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Will Leonardo DiCaprio Be Banned From Indonesia for His Comments About the Rain Forests?

King of only certain parts of the world? Leonardo DiCaprio faces a possible ban from returning to Indonesia after he criticized the nation's palm-oil plantations for destroying rain forests.

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The Oscar winner and environmental activist, 41, visited the Indonesian island of Sumatra last month and posted to Instagram that the palm-oil industry was threatening such wildlife in the Leuser Ecosystem as Sumatran elephants, tigers and orangutans. Plantations often use slash-and-burn techniques to clear forest in the area.

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"The expansion of palm oil plantations is fragmenting the forest and cutting off key elephant migration corridors, making it more difficult for elephant families to find adequate sources of food and water," DiCaprio wrote. "A world-class biodiversity hotspot … But Palm Oil expansion is destroying this unique place. Now is the time to save the Leuser Ecosystem."


Heru Santoso, a spokesperson for the Indonesian government, responded to the posts by threatening to prevent the Wolf of Wall Street actor from visiting the Southeast Asian country again, according to the Associated Press.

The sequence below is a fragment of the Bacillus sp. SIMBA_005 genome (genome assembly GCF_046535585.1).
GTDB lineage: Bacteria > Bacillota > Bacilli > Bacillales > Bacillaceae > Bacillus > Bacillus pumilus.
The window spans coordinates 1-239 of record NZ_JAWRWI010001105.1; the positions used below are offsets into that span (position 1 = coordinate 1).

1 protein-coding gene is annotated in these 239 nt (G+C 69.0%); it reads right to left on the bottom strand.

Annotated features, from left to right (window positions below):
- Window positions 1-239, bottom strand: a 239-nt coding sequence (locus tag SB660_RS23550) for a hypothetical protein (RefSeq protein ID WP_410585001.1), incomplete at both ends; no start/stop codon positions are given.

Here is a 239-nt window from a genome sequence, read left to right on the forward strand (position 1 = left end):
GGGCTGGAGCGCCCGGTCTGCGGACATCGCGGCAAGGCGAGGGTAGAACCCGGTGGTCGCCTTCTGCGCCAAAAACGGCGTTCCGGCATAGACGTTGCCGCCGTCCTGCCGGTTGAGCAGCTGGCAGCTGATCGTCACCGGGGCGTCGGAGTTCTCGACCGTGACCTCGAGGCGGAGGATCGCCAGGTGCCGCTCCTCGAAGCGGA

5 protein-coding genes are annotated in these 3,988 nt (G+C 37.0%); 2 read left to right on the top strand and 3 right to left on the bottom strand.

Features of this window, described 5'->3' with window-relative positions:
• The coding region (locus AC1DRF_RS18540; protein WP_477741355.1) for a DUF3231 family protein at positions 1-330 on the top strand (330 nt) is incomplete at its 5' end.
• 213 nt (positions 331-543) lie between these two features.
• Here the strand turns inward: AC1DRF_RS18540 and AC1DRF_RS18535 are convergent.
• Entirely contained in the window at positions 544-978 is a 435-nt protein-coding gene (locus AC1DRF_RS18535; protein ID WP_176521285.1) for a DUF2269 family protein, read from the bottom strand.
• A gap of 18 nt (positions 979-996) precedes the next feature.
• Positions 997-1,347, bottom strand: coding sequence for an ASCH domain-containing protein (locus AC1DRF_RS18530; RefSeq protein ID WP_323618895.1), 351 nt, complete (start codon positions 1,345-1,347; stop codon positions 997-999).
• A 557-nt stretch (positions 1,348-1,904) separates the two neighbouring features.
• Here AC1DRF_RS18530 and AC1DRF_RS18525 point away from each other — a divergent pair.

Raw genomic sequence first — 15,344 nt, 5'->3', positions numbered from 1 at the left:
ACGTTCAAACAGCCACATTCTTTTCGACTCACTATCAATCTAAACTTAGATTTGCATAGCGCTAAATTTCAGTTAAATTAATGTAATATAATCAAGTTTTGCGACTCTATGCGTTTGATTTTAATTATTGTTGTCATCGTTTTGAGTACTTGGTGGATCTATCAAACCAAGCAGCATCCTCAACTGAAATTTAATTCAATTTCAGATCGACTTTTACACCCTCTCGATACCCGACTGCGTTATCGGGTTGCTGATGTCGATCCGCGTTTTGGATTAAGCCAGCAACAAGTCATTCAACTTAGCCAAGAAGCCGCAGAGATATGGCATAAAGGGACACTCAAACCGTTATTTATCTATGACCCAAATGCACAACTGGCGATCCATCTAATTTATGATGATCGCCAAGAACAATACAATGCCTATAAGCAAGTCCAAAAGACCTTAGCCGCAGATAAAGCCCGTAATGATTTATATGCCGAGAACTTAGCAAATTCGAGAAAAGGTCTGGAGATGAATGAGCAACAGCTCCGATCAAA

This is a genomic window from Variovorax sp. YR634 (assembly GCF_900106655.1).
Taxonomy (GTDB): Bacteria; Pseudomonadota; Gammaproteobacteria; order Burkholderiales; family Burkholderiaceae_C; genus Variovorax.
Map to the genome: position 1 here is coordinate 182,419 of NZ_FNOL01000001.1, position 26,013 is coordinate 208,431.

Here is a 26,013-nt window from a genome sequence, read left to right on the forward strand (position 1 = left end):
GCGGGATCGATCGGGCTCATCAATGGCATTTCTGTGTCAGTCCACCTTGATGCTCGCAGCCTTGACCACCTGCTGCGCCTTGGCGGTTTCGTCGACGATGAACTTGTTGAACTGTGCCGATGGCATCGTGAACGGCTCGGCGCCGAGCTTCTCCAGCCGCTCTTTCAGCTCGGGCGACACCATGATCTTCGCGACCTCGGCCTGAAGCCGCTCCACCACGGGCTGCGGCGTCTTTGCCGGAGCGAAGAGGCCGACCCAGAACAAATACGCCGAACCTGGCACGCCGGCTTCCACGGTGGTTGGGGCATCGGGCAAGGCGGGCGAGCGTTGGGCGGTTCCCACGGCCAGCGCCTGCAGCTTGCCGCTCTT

"We support his concern to save the Leuser Ecosystem," Santoso said. "But we can blacklist him from returning to Indonesia at any time if he keeps posting incitement or provocative statements in his social media."

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Santoso added that the companies that took issue with DiCaprio's comments can request to have immigration officials bar the actor from returning, though such actions have yet to be taken.

The Titanic star has long been outspoken over ecological concerns. After winning the Oscar in February for his role in The Revenant, he devoted a significant portion of his acceptance speech to speaking out about climate change. "Let's not take this planet for granted," he said from the podium.

Indonesian officials similarly threatened to ban Harrison Ford from the country in September 2013 over alleged comments made by the Star Wars actor to the nation's forestry minister about illegal logging.

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